Five years later, just a few miles from where Aly Khan had been killed, Dominican-born Porfirio Rubirosa came to grief at the wheel of his Ferrari after he clipped a parked car in the Boulogne Woods, then smashed head-on into a tree. Like Aly, he'd done some government work; one headline announced, "Playboy-Diplomat Rubirosa Killed When Sports Car Crashes in Paris."

Ah, but Rubi was a playboy for all seasons. His first wife was the daughter of the Dominican dictator Rafael Trujillo; his second was actress Danielle Darrieux ("the most beautiful woman in the world"), and his third was Doris Duke ("the richest woman in the world"). He smoked a cigarette throughout the ceremony that bound him to Duke. Talk about debonair. After Doris, he took Barbara Hutton, the Woolworth heiress, to be his wedded wife, thus achieving, in the words of a society reporter, "the nuptial parlay of the century."

Rubi was a polo player, an airplane pilot, a seeker of sunken treasure, a lover. He was named as co-respondent in the divorces of golfer Bobby Sweeney and tobacco heir Richard J. Reynolds Jr., he was questioned in the disappearance of opponents of the Trujillo regime, but scandals didn't faze him. A reporter described him as "a tough guy with beautiful manners . . . swarthy good looks, smooth rhythm on the dance floor, faultless tailoring, an intriguing accent, sex appeal" and added that he was "an adaptable companion."

(In a kind of aside, we could mention that Rubirosa had a role model who married rich women back in the 1930s. Prince Alexis Mdivani, one of "the marrying Mdivani brothers," first married Louise Van Alen, a beauty and heiress. After she and Mdivani split, he turned right around and married the young Barbara Hutton. Mdivani was also killed in an auto accident. It happened in Spain, but believe it or not, he was rushing to catch a train to Paris.)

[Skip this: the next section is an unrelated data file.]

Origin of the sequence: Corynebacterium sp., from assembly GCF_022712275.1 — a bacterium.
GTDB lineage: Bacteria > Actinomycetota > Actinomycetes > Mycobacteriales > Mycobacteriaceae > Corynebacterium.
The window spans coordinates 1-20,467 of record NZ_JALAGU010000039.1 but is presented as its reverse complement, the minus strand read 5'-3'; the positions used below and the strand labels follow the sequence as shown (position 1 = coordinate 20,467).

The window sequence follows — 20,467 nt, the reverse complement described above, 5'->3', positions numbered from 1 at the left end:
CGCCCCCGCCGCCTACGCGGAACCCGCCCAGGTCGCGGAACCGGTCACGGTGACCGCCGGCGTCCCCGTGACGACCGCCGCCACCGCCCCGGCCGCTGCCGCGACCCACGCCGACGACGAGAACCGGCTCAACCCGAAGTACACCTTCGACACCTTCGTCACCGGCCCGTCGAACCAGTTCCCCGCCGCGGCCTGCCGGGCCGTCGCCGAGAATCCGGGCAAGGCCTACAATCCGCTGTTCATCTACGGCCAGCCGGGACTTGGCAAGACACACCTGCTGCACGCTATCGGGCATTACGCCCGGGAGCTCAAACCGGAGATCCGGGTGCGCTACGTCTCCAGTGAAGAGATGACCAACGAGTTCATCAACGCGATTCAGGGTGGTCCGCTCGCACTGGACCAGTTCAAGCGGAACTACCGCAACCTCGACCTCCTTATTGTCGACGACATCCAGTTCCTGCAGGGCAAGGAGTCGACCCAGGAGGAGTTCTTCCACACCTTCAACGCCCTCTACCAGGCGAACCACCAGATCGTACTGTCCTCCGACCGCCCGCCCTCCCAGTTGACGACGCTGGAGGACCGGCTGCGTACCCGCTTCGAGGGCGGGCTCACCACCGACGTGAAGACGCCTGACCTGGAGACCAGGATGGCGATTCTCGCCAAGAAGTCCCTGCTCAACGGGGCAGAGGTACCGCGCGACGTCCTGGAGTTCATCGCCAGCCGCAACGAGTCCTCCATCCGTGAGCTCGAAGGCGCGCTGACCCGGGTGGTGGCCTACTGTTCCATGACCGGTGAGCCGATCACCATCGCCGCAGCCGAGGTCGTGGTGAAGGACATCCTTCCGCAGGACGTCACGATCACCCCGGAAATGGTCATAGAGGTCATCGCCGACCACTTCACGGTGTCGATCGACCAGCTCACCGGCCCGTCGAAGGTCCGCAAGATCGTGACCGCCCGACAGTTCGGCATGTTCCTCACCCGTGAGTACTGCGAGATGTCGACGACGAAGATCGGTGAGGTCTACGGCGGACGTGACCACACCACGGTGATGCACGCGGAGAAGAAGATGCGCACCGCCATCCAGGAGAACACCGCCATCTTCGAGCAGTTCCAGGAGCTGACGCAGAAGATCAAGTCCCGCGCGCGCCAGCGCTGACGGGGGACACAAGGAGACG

Fayed didn't have as high a profile as Aly and Rubi--these days, there are too many celebrities. Readers who would once have followed the exploits of playboys now have Madonna and the Kennedys and old rock stars to worry about. If Fayed weren't wooing the princess of Wales, he might have remained unsung.

Not that he'd ever have had to marry for money--his daddy owned the Paris Ritz, among other things--but his reputation was enhanced by his connection to the much-loved Diana, and that was something he did need. The Washington Post called him "a Hollywood dabbler who lived to get himself in the gossip columns."

Now his picture, along with Diana's, is displayed in the window of Harrods, the London store his father owns.

It makes me think of the line in "The Great Gatsby" about a car coming up Gatsby's driveway to the vacant house that had once rung with music and laughter. "Probably," the narrator says, "it was some final guest who had been away at the ends of the earth and didn't know that the party was over."

The party's over. The playboys can rest in peace.